"If you Want an Answer, ask Everyone:" The Rise of Crowd-Source Grantmaking

Crowd-sourcing is No. 1 in Mashable.com's "5 Trends Shaping the Future of Social Good." And one prominent nonprofit author/blogger calls it the No. 1 benefit for foundations in making more use of social media.

Have you engaged crowds yet in your grantmaking?

Several foundations are experimenting with crowd-sourcing, which nonprofit technology experts and bloggers Beth Kanter and Allison Fine define as "the process of organizing many people to participate in a joint project, often in small ways, producing results that are greater than an individual or organization could have accomplished alone." In their recent book on the rise of more open and transparent nonprofit organizations, "The Networked Nonprofit: Connecting with Social Media to Drive Change," Kanter and Fine write that crowd-sourcing is a powerful way to build relationships with people outside an organization, helping them flex their own creativity and talents. At the time of the book's release during the summer, Fine told the Philanthropy Journal that crowd-sourcing is "the No. 1 benefit" for foundations in using social media. Specifically, she said it can help foundations uncover ideas to fund, learning about opportunities they otherwise wouldn't have heard about.

The Center for Effective Philanthropy is developing a crowd-sourcing approach modeled after its groundbreaking Grantee Perception Reports. As Phil Buchanan describes in recent posts to the Center's blog, the Beneficiary Perception Reports seek ideas and feedback from beneficiaries, or those whose lives funders seek to improve, offering a critical perspective often left out of the process. The Center is currently experimenting with the approach in its Gates-funded YouthTruth initiative, in which it is surveying students at high schools where foundation-funded reform is underway.

Then there is the Case Foundation, which promotes the use of prizes and open grantmaking to leverage philanthropy and improve government by tapping into knowledge beyond one organization's walls. Last spring, Case co-hosted a conference on the subject with the White House, reported upon in Promoting Innovation: Prizes, Challenges and Open Grantmaking. And, the foundation just released a new report analyzing the results of its Make It Your Own Award program, an open-grantmaking effort -- a variant of what it calls "participatory philanthropy" -- that sought to increase civic engagement in locations throughout the country by involving the public in the decision-making process. The public helped determine the grant guidelines and judging criteria, helped review the applications and helped vote on the winners, explains Citizen-Centered Solutions: Lessons in Leveraging Public Participation from the Make It Your Own Awards. As a result of the work, for example, residents in several Florida neighborhoods are working together to identify and take action in addressing environmental problems. And a youth-led initiative in Philadelphia is helping young people in the juvenile justice and foster care systems to reintegrate into their communities. Another result: In a majority of the efforts, participants expect to increase their civic engagement in the future.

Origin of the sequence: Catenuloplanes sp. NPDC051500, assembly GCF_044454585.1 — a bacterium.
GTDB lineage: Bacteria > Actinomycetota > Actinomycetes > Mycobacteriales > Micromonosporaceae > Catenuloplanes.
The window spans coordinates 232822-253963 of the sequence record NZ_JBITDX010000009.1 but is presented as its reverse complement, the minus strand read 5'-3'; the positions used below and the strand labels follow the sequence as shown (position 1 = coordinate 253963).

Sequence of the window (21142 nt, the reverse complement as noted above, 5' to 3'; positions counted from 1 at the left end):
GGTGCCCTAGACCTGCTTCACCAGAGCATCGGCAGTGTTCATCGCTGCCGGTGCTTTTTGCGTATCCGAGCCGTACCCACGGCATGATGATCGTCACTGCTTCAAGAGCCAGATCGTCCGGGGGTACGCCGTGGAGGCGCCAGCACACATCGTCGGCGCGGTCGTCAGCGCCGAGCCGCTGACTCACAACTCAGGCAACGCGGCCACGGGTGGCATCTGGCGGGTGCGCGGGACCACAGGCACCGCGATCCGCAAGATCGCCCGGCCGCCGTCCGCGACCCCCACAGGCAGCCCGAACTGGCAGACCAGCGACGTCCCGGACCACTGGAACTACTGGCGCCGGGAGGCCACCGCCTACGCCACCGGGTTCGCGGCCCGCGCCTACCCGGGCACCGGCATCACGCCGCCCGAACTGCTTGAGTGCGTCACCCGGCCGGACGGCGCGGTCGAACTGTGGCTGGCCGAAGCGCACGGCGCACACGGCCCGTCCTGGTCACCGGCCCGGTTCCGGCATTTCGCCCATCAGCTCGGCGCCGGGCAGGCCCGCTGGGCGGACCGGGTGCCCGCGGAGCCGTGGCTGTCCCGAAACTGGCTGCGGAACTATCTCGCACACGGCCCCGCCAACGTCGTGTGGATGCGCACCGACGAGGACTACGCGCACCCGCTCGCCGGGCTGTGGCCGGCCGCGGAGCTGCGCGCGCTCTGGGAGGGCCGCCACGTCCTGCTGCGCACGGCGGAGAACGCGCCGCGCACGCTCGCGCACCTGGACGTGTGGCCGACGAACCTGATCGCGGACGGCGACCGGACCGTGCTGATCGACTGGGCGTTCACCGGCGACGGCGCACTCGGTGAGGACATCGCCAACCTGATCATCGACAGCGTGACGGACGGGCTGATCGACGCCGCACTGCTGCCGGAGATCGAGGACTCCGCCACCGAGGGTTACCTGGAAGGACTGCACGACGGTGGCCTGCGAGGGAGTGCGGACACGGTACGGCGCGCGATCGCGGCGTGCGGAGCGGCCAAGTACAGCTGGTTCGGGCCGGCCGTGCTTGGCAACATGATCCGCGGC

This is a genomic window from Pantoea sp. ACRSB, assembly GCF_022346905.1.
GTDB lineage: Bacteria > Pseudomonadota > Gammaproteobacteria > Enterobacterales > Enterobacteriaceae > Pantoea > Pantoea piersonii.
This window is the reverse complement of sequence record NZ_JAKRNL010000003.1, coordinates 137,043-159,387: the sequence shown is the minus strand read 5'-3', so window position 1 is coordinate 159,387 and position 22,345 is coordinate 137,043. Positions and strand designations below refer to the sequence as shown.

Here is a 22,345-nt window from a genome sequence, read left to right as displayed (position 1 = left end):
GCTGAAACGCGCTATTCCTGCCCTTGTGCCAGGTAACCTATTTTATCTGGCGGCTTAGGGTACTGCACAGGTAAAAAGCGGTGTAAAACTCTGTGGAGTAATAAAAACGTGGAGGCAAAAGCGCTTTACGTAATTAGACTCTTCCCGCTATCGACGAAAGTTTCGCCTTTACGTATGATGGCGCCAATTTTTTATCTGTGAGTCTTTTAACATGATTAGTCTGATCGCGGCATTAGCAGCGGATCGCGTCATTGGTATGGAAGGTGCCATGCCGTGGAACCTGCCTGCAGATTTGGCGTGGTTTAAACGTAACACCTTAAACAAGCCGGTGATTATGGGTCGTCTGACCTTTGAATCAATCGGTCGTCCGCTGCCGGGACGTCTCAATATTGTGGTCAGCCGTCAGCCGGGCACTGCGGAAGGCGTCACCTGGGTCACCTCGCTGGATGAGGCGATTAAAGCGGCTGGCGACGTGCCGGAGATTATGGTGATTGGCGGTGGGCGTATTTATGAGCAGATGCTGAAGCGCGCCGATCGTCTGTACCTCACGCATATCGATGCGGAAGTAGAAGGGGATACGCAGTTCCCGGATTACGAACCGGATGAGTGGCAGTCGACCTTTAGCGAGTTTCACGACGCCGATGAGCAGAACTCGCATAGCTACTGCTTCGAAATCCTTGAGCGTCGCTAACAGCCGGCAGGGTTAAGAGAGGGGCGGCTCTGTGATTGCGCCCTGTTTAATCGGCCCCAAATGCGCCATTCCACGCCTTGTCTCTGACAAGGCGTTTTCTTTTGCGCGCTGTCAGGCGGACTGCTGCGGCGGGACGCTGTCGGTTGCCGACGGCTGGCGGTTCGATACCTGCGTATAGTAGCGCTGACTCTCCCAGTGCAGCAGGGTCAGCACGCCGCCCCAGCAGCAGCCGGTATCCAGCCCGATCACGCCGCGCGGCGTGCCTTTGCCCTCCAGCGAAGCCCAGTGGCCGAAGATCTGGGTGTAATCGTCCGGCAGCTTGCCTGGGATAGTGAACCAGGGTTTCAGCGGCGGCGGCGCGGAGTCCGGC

The Rockefeller Foundation is experimenting with crowd-sourcing through several programs, part of a broader effort to support cutting-edge innovative practices for solving social problems identified and developed by the ultimate users of the innovations. For example, in an interview last winter with the Philanthropy News Digest, the foundation's Antony Bugg-Levine discussed a program with Global Giving and Innocentive to crowd-source solutions to five key challenges, which were themselves identified through crowd-sourcing. The foundation will offer cash rewards to those who propose the most promising solutions, and those solutions will then benefit from additional crowd-sourced funds. The essential core of the work is, as president Judith Rodin put it in a discussion at the Council on Foundations conference earlier this year, "If you want an answer, ask everyone."

In their book, Kanter and Fine stress that "social media are not a fad or a trend." Instead, their use will continue to grow and become ingrained in everyday life. It's not clear that new techniques that thrive on social media, such as crowd-sourcing, will have the same longevity. But they certainly also have the potential to open a process to new ideas.